The United States will overtake Saudi Arabia to become the world's biggest oil producer before 2020, and will be energy independent 10 years later, according to a new forecast by the International Energy Agency.
The recent resurgence in oil and gas production, and efforts to make the transport sector more efficient, are radically reshaping the nation's energy market, reported Paris-based IEA in its World Energy Outlook.
North America would become a net exporter of oil around 2030, the global organization said Monday.
"The United States, which currently imports around 20% of its total energy needs, becomes all but self sufficient in net terms -- a dramatic reversal of the trend seen in most other energy importing countries," the IEA stated.
The U.S. is experiencing an oil boom, in large part thanks to high world prices and new technologies, including hydraulic fracking, that have made the extraction of oil and gas from shale rock commercially viable.
From 2008 to 2011, U.S. crude oil production jumped 14%, according to the U.S. Energy Information Administration. Natural gas production is up by about 10% over the same period.
According to the IEA, U.S. natural gas prices will rise to $5.5 per million British thermal units (MBtu) in 2020, from around $3.5 per MBtu this year, driven by rising domestic demand rather than a forecast increase in exports to Asia and other markets.
"In our projections, 93% of the natural gas produced in the United States remains available to meet domestic demand," it said. "Exports on the scale that we project would not play a large role in domestic price setting."
North America's new role in the world energy markets will accelerate a change in the direction of international oil trade toward Asia, and underscore the importance of securing supply routes from the Middle East to China and India.
Turning farmland into oil fields
The IEA said it expects global energy demand to increase by more than a third by 2035, with China, India and the Middle East accounting for 60% of the growth, and more than outweighing reduced demand in developed economies.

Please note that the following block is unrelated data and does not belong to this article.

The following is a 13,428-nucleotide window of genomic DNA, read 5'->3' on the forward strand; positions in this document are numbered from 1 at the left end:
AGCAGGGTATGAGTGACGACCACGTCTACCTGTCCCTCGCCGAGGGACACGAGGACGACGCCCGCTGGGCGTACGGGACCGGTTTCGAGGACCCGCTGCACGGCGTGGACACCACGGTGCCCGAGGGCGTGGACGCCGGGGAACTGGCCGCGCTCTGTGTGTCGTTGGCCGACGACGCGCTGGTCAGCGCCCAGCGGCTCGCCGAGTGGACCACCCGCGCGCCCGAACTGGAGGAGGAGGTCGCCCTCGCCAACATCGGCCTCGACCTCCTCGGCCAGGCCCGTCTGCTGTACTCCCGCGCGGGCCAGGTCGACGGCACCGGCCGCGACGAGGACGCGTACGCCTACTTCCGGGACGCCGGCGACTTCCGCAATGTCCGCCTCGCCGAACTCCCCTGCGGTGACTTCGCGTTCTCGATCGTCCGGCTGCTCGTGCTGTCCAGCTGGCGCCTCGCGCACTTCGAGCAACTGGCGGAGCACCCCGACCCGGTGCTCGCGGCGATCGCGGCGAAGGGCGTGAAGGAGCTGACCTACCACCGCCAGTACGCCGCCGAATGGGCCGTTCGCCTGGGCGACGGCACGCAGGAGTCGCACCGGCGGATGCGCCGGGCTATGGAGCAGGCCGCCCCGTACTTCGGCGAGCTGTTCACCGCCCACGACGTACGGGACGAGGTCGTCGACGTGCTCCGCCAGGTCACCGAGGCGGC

That will push world average oil import prices up to $125 per barrel (in 2011 dollars) by 2035, from around $100 per barrel at present, but they could be much higher if Iraq fails to deliver on its production potential.
Iraq is set to become the second largest oil exporter by the 2030s, as it expands output to take advantage of demand from fast growing Asian economies.
New fuel economy standards in the U.S. and efforts by China, Japan and the European Union to reduce demand would help to make up for a disappointing decade for global energy efficiency.
"But even with these and other new policies in place, a significant share of the potential to improve energy efficiency -- four-fifths of the potential in the buildings sector and more than half in industry -- still remains untapped," the IEA stated.
Policymakers are still missing out on potential benefits for energy security, economic growth and the environment.
Growth in demand over the years to 2035 would be halved and oil demand would peak just before 2020, if governments took action to remove barriers preventing the implementation of energy efficiency measures that are already economically viable, the global organization said.